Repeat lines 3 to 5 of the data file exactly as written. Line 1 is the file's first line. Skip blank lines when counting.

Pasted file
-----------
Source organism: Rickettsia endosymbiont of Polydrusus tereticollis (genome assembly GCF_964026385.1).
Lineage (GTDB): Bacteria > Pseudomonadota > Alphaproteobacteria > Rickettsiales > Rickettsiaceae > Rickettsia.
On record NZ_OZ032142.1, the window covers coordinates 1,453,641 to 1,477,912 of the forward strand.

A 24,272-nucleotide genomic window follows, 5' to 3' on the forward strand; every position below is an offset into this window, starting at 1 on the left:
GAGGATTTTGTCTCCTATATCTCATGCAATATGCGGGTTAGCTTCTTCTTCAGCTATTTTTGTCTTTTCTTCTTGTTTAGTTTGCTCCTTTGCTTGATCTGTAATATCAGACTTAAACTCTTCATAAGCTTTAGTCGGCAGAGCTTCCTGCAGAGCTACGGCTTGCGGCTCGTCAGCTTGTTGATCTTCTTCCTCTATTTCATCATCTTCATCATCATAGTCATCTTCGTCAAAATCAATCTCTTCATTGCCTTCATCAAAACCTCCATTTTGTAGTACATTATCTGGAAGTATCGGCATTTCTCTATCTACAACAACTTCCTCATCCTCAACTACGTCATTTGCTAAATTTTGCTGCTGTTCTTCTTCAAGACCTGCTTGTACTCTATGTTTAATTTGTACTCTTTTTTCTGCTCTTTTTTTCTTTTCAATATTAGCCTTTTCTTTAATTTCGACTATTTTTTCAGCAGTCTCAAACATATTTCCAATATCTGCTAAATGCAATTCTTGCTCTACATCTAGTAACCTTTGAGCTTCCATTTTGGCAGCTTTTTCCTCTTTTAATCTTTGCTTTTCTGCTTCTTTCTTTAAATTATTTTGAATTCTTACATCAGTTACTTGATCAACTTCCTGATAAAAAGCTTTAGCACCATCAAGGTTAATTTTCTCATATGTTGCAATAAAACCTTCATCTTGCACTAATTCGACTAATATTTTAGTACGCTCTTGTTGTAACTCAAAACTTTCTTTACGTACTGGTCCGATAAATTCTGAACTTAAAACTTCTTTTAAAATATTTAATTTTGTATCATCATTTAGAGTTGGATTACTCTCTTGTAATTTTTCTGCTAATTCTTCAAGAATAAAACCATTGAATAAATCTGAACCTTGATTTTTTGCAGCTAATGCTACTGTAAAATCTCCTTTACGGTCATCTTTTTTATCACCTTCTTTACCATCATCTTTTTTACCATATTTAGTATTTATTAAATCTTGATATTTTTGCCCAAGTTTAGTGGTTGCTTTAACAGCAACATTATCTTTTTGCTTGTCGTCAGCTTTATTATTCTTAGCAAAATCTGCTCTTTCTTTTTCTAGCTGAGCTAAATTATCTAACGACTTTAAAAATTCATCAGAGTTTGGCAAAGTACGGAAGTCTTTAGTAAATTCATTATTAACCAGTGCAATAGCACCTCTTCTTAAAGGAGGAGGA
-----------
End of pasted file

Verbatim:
On record NZ_OZ032142.1, the window covers coordinates 1,453,641 to 1,477,912 of the forward strand.

A 24,272-nucleotide genomic window follows, 5' to 3' on the forward strand; every position below is an offset into this window, starting at 1 on the left:
GAGGATTTTGTCTCCTATATCTCATGCAATATGCGGGTTAGCTTCTTCTTCAGCTATTTTTGTCTTTTCTTCTTGTTTAGTTTGCTCCTTTGCTTGATCTGTAATATCAGACTTAAACTCTTCATAAGCTTTAGTCGGCAGAGCTTCCTGCAGAGCTACGGCTTGCGGCTCGTCAGCTTGTTGATCTTCTTCCTCTATTTCATCATCTTCATCATCATAGTCATCTTCGTCAAAATCAATCTCTTCATTGCCTTCATCAAAACCTCCATTTTGTAGTACATTATCTGGAAGTATCGGCATTTCTCTATCTACAACAACTTCCTCATCCTCAACTACGTCATTTGCTAAATTTTGCTGCTGTTCTTCTTCAAGACCTGCTTGTACTCTATGTTTAATTTGTACTCTTTTTTCTGCTCTTTTTTTCTTTTCAATATTAGCCTTTTCTTTAATTTCGACTATTTTTTCAGCAGTCTCAAACATATTTCCAATATCTGCTAAATGCAATTCTTGCTCTACATCTAGTAACCTTTGAGCTTCCATTTTGGCAGCTTTTTCCTCTTTTAATCTTTGCTTTTCTGCTTCTTTCTTTAAATTATTTTGAATTCTTACATCAGTTACTTGATCAACTTCCTGATAAAAAGCTTTAGCACCATCAAGGTTAATTTTCTCATATGTTGCAATAAAACCTTCATCTTGCACTAATTCGACTAATATTTTAGTACGCTCTTGTTGTAACTCAAAACTTTCTTTACGTACTGGTCCGATAAATTCTGAACTTAAAACTTCTTTTAAAATATTTAATTTTGTATCATCATTTAGAGTTGGATTACTCTCTTGTAATTTTTCTGCTAATTCTTCAAGAATAAAACCATTGAATAAATCTGAACCTTGATTTTTTGCAGCTAATGCTACTGTAAAATCTCCTTTACGGTCATCTTTTTTATCACCTTCTTTACCATCATCTTTTTTACCATATTTAGTATTTATTAAATCTTGATATTTTTGCCCAAGTTTAGTGGTTGCTTTAACAGCAACATTATCTTTTTGCTTGTCGTCAGCTTTATTATTCTTAGCAAAATCTGCTCTTTCTTTTTCTAGCTGAGCTAAATTATCTAACGACTTTAAAAATTCATCAGAGTTTGGCAAAGTACGGAAGTCTTTAGTAAATTCATTATTAACCAGTGCAATAGCACCTCTTCTTAAAGGAGGAGGA